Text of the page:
The invention of gunpowder was an accident. So was plastic. Viagra too. The reinvention of Freret similarly so. Despite decades of best efforts of local government, administration pledges, and the citizenry alike and at large, Freret couldn’t get any measurable play until after Katrina. But to be clear, no one thing has made Freret what it is today. It has taken a village, um, of events, so to speak. But let’s start with the birth of the Freret Street Boxing Gym, established seven years ago. At the time, Freret’s business offerings were basically tattoos, red beans and hardware. Today, as it has been for decades upon decades, the hardware store is still there. But not the tattoos. And not the red beans, either. And, as of the last month, the gym has moved as well — to O.C. Haley Boulevard.
Among the many truisms in real estate, ‘highest and best use’ defines what happens, to what degree and ultimately where. When Mike Tata opened for business on Freret, the floodwaters of Katrina quick on his arrival did not wash him away. Instead, as the city recovered, he began to hold a monthly event that quickly caught on and brought new attention to the corridor. Friday Night Fights, once held inside the gym, in short order reached a capacity following and to accommodate further growth was moved outdoors to the nearby city-owned parking pad. There the fights were held for years, until recently the building Mike was leasing sold. Under new ownership the rent would now be higher, so Mike politely declined and found new digs at O.C. Haley and Euterpe, directly across from Cafe Reconcile.
Personally this change to me remains somewhat bittersweet, for selfish reasons, as I live two blocks from where the fights were held; I absolutely loved seeing this monthly madness take place. But, being in real estate, I fully understand that use evolves. And while Freret has garnered a relatively quick reputation for excellent local businesses heavy on restaurants, the traffic that the gym brought will now seed the O.C. Haley corridor, a change that arguably will be marked as a tipping point for unsure investors and homebuyers. No longer need anyone wonder if O.C. Haley might one day be great again. It’s happening. Right now. The gym is being reborn in an old bricked two-story corner facade retrofitted with new I-beams and concrete, and it’s gorgeous. The fights too will return shortly after the end of Carnival season: first, one indoors to celebrate the new space, then future outdoor ones to be held at a to-be-determined nearby site.
But Freret’s rebirth may not be easily handed over to one single success story like Mike’s, nor to those who came in afterward and refurbished old buildings and started new businesses. Or even the monthly Freret Market. The dynamic goes much deeper. But you have to know your history. The Brown Derby once stood at Freret and Louisiana, a landmark corner store not known for much more than being just that – a corner store. It burned down some time in the Katrina void and has not been rebuilt. Rumor mills aside, having the Brown Derby not rebuilt or re-opened changed the visual field and foot traffic of this intersection. And at the other end of the corridor, where Lusher High now sits, the site once operated as Fortier. Before Katrina, when this school let out at day’s end, it erupted into chaos. Each day. So much so that not one but often two squad cars would flank the building in hopes of reigning in the student body.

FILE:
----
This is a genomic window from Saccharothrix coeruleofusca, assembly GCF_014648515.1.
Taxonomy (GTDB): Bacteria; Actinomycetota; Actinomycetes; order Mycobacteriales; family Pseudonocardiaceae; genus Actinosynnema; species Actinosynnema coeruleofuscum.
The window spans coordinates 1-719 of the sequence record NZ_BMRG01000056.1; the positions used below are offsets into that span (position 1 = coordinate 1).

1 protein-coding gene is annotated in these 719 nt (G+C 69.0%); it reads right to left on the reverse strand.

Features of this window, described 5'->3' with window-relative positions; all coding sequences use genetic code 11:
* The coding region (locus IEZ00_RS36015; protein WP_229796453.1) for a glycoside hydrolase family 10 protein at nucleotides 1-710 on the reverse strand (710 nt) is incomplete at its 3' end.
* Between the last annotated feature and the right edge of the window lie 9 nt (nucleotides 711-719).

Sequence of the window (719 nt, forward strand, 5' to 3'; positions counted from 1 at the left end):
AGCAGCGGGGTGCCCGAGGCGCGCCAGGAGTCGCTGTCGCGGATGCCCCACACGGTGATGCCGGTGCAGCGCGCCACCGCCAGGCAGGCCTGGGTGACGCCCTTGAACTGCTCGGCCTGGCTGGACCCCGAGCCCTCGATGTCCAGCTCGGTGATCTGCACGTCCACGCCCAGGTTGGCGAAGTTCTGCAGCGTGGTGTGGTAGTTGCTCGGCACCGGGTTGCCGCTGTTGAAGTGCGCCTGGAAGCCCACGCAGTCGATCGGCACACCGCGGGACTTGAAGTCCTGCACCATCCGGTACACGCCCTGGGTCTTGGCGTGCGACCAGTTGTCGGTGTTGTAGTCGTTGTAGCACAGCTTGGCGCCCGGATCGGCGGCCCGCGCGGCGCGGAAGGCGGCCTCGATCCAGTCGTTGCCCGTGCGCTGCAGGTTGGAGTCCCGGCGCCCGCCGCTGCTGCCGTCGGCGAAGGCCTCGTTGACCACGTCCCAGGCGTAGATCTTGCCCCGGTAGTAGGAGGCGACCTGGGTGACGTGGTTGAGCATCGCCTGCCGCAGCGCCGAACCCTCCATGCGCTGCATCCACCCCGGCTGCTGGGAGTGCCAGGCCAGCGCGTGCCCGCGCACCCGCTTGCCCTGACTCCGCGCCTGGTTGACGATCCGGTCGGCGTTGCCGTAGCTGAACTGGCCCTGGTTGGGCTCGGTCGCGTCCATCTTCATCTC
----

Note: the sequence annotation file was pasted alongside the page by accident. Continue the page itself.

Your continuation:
Call it the perfect storm of events or whatever, but these two independent events of school shift and corner grocery elimination in this writer’s opinion opened up the two entrances to the Freret corridor in ways that no amount of legislation or investment could ever accomplish. They were coincidental, accidental, and in hindsight substantial with unexpected results. Drivers who once locked their doors at red lights on Nashville exhaled. And the sleepy storied set of dilapidated commercial spaces between Napoleon and Jefferson for the first time in forever fostered new looks and inspired investment. Two other noteworthy events also took place: the city changing the corridor’s overlay and the birth of Green Charter School. These of course have contributed to Freret’s resurgence as well. But I would submit these are supplemental plusses and that the advent of Lusher High and Brown Derby’s demise laid the foundation.
Mike Tata now has a 10-year lease at his new location. And Freret’s unfortunate loss is undoubtedly O.C. Haley’s gain. Don’t cry for Freret though. One may expect more examples of highest and best use to come — on both commercial corridors. You see, before Mike took over 1632 O.C. Haley, it was an empty building awaiting its next purpose. Highest and best use applies everywhere, all the time. The rest of story remains unwritten. So what could possibly be next for O.C. Haley? I don’t know. Let’s chew on it for awhile and chat between bouts next month.
Jean-Paul Villere is the owner of Villere Realty and the Du Mois gallery on Freret Street and father of four girls. In addition to his Wednesday column at UptownMessenger.com, he also writes an occasional real-estate blog at villererealty.com and shares his family’s adventures via pedicab on Facebook and Twitter.